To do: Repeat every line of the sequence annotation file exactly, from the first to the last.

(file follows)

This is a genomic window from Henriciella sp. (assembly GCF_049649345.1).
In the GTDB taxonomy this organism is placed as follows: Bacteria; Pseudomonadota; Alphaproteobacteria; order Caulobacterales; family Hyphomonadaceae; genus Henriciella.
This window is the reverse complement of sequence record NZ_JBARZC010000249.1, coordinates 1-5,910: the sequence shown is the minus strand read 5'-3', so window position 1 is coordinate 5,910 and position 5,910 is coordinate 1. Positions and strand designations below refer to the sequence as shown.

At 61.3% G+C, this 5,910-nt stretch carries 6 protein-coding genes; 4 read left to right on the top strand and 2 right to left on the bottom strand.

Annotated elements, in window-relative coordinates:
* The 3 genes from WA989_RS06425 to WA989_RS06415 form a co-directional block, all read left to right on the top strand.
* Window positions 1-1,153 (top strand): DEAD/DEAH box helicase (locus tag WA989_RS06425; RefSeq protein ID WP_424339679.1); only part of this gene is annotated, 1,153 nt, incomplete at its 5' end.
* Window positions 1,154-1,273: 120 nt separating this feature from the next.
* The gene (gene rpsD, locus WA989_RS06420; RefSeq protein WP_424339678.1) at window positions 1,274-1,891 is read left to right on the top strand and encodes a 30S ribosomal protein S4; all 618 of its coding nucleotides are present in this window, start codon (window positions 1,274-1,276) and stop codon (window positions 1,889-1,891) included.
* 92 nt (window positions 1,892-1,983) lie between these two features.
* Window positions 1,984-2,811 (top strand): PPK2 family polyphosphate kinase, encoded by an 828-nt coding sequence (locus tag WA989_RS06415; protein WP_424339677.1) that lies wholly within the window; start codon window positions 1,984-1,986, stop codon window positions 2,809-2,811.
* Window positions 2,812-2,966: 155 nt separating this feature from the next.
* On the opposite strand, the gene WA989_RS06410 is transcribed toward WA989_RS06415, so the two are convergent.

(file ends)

This is a genomic window from Henriciella sp. (assembly GCF_049649345.1).
In the GTDB taxonomy this organism is placed as follows: Bacteria; Pseudomonadota; Alphaproteobacteria; order Caulobacterales; family Hyphomonadaceae; genus Henriciella.
This window is the reverse complement of sequence record NZ_JBARZC010000249.1, coordinates 1-5,910: the sequence shown is the minus strand read 5'-3', so window position 1 is coordinate 5,910 and position 5,910 is coordinate 1. Positions and strand designations below refer to the sequence as shown.

At 61.3% G+C, this 5,910-nt stretch carries 6 protein-coding genes; 4 read left to right on the top strand and 2 right to left on the bottom strand.

Annotated elements, in window-relative coordinates:
* The 3 genes from WA989_RS06425 to WA989_RS06415 form a co-directional block, all read left to right on the top strand.
* Window positions 1-1,153 (top strand): DEAD/DEAH box helicase (locus tag WA989_RS06425; RefSeq protein ID WP_424339679.1); only part of this gene is annotated, 1,153 nt, incomplete at its 5' end.
* Window positions 1,154-1,273: 120 nt separating this feature from the next.
* The gene (gene rpsD, locus WA989_RS06420; RefSeq protein WP_424339678.1) at window positions 1,274-1,891 is read left to right on the top strand and encodes a 30S ribosomal protein S4; all 618 of its coding nucleotides are present in this window, start codon (window positions 1,274-1,276) and stop codon (window positions 1,889-1,891) included.
* 92 nt (window positions 1,892-1,983) lie between these two features.
* Window positions 1,984-2,811 (top strand): PPK2 family polyphosphate kinase, encoded by an 828-nt coding sequence (locus tag WA989_RS06415; protein WP_424339677.1) that lies wholly within the window; start codon window positions 1,984-1,986, stop codon window positions 2,809-2,811.
* Window positions 2,812-2,966: 155 nt separating this feature from the next.
* On the opposite strand, the gene WA989_RS06410 is transcribed toward WA989_RS06415, so the two are convergent.